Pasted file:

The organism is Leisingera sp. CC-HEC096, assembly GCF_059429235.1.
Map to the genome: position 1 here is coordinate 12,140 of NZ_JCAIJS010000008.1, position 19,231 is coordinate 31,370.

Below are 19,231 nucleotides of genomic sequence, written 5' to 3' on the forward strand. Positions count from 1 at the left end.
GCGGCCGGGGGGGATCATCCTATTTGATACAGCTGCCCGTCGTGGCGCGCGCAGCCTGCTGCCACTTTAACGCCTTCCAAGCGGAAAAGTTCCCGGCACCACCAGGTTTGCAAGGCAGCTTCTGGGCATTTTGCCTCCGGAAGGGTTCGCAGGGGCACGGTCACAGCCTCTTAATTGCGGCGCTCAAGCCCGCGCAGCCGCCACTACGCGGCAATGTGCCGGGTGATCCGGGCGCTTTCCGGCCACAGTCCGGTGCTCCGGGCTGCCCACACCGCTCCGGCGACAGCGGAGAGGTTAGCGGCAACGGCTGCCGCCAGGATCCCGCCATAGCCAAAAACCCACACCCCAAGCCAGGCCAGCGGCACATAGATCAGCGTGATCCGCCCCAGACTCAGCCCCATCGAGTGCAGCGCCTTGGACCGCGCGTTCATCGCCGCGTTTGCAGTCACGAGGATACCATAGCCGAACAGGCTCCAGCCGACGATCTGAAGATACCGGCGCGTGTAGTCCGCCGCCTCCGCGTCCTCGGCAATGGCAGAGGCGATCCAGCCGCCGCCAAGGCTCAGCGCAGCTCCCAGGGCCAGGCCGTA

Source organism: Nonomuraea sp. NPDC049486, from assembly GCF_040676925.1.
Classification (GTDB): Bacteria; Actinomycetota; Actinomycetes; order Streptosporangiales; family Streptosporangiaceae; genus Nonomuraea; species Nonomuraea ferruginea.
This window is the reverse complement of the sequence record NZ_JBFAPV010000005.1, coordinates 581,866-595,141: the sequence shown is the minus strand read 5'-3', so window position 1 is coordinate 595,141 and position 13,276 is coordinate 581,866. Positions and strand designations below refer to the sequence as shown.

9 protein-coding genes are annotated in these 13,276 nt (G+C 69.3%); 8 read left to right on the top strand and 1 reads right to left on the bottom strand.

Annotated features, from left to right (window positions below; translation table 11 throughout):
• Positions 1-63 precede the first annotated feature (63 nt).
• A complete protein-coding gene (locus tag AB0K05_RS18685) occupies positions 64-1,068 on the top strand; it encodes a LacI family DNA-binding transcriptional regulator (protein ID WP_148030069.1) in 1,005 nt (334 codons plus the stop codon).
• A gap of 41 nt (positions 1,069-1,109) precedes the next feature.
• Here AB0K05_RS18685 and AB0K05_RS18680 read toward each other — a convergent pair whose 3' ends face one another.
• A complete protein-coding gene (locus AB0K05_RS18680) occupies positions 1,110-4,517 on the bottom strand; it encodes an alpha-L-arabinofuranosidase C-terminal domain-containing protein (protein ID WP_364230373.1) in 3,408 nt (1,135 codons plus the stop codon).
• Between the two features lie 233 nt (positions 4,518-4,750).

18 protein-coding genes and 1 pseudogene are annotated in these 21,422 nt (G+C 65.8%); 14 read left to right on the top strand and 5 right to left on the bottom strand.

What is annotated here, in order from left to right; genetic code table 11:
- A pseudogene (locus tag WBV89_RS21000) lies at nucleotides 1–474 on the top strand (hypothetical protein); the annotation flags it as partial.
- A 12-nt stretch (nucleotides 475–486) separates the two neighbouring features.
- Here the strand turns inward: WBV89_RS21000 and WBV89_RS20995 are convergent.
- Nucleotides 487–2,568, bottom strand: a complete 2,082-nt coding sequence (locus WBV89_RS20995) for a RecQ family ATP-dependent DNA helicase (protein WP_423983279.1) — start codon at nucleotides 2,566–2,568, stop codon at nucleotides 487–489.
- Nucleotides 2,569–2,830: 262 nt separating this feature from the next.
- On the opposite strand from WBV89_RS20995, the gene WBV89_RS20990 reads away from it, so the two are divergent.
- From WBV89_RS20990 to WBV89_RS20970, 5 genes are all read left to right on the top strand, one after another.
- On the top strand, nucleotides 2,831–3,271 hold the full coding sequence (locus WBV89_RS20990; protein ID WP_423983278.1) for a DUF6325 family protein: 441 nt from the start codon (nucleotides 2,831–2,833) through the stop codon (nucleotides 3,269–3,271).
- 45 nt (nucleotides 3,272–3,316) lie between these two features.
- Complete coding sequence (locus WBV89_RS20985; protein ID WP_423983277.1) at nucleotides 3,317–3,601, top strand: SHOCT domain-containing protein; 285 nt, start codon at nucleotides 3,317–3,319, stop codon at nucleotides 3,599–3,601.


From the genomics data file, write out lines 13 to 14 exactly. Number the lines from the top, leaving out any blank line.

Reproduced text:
• Here AB0K05_RS18685 and AB0K05_RS18680 read toward each other — a convergent pair whose 3' ends face one another.
• A complete protein-coding gene (locus AB0K05_RS18680) occupies positions 1,110-4,517 on the bottom strand; it encodes an alpha-L-arabinofuranosidase C-terminal domain-containing protein (protein ID WP_364230373.1) in 3,408 nt (1,135 codons plus the stop codon).